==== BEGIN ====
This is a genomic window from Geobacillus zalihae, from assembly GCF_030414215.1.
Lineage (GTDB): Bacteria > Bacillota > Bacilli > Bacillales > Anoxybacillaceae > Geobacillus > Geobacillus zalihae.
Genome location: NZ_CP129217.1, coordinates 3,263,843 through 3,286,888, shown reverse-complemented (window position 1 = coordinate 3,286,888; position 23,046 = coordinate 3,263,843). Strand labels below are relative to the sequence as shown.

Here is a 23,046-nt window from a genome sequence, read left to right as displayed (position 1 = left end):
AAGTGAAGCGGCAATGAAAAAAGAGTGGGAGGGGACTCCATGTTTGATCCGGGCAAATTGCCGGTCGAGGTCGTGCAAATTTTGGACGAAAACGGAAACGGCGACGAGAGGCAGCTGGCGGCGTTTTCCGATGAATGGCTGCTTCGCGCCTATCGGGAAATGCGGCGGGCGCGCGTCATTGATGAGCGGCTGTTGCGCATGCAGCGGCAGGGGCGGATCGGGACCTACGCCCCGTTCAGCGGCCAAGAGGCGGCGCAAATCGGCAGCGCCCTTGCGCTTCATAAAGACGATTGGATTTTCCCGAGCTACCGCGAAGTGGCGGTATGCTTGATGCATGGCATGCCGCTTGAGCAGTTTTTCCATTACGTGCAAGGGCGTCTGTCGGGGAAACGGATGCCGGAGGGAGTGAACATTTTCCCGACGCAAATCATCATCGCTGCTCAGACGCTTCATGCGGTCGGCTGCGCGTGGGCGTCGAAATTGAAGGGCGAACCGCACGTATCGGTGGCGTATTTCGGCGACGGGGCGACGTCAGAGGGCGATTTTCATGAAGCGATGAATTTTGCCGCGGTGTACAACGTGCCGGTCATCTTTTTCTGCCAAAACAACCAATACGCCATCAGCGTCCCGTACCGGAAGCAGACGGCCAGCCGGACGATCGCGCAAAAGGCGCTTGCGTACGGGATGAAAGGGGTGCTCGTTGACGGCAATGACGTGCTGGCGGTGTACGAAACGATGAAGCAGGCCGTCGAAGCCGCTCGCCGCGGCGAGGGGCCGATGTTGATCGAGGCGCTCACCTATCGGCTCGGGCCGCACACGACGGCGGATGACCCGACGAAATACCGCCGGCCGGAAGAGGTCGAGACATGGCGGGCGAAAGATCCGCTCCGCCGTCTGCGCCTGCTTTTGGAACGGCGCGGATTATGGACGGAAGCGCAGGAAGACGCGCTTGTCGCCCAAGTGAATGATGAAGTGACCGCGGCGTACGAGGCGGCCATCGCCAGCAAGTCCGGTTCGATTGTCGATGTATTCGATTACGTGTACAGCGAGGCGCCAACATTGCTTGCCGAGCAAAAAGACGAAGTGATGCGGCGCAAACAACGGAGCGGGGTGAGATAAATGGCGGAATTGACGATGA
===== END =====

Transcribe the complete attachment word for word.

This is a genomic window from Geobacillus zalihae, from assembly GCF_030414215.1.
Lineage (GTDB): Bacteria > Bacillota > Bacilli > Bacillales > Anoxybacillaceae > Geobacillus > Geobacillus zalihae.
Genome location: NZ_CP129217.1, coordinates 3,263,843 through 3,286,888, shown reverse-complemented (window position 1 = coordinate 3,286,888; position 23,046 = coordinate 3,263,843). Strand labels below are relative to the sequence as shown.

Here is a 23,046-nt window from a genome sequence, read left to right as displayed (position 1 = left end):
AAGTGAAGCGGCAATGAAAAAAGAGTGGGAGGGGACTCCATGTTTGATCCGGGCAAATTGCCGGTCGAGGTCGTGCAAATTTTGGACGAAAACGGAAACGGCGACGAGAGGCAGCTGGCGGCGTTTTCCGATGAATGGCTGCTTCGCGCCTATCGGGAAATGCGGCGGGCGCGCGTCATTGATGAGCGGCTGTTGCGCATGCAGCGGCAGGGGCGGATCGGGACCTACGCCCCGTTCAGCGGCCAAGAGGCGGCGCAAATCGGCAGCGCCCTTGCGCTTCATAAAGACGATTGGATTTTCCCGAGCTACCGCGAAGTGGCGGTATGCTTGATGCATGGCATGCCGCTTGAGCAGTTTTTCCATTACGTGCAAGGGCGTCTGTCGGGGAAACGGATGCCGGAGGGAGTGAACATTTTCCCGACGCAAATCATCATCGCTGCTCAGACGCTTCATGCGGTCGGCTGCGCGTGGGCGTCGAAATTGAAGGGCGAACCGCACGTATCGGTGGCGTATTTCGGCGACGGGGCGACGTCAGAGGGCGATTTTCATGAAGCGATGAATTTTGCCGCGGTGTACAACGTGCCGGTCATCTTTTTCTGCCAAAACAACCAATACGCCATCAGCGTCCCGTACCGGAAGCAGACGGCCAGCCGGACGATCGCGCAAAAGGCGCTTGCGTACGGGATGAAAGGGGTGCTCGTTGACGGCAATGACGTGCTGGCGGTGTACGAAACGATGAAGCAGGCCGTCGAAGCCGCTCGCCGCGGCGAGGGGCCGATGTTGATCGAGGCGCTCACCTATCGGCTCGGGCCGCACACGACGGCGGATGACCCGACGAAATACCGCCGGCCGGAAGAGGTCGAGACATGGCGGGCGAAAGATCCGCTCCGCCGTCTGCGCCTGCTTTTGGAACGGCGCGGATTATGGACGGAAGCGCAGGAAGACGCGCTTGTCGCCCAAGTGAATGATGAAGTGACCGCGGCGTACGAGGCGGCCATCGCCAGCAAGTCCGGTTCGATTGTCGATGTATTCGATTACGTGTACAGCGAGGCGCCAACATTGCTTGCCGAGCAAAAAGACGAAGTGATGCGGCGCAAACAACGGAGCGGGGTGAGATAAATGGCGGAATTGACGATGA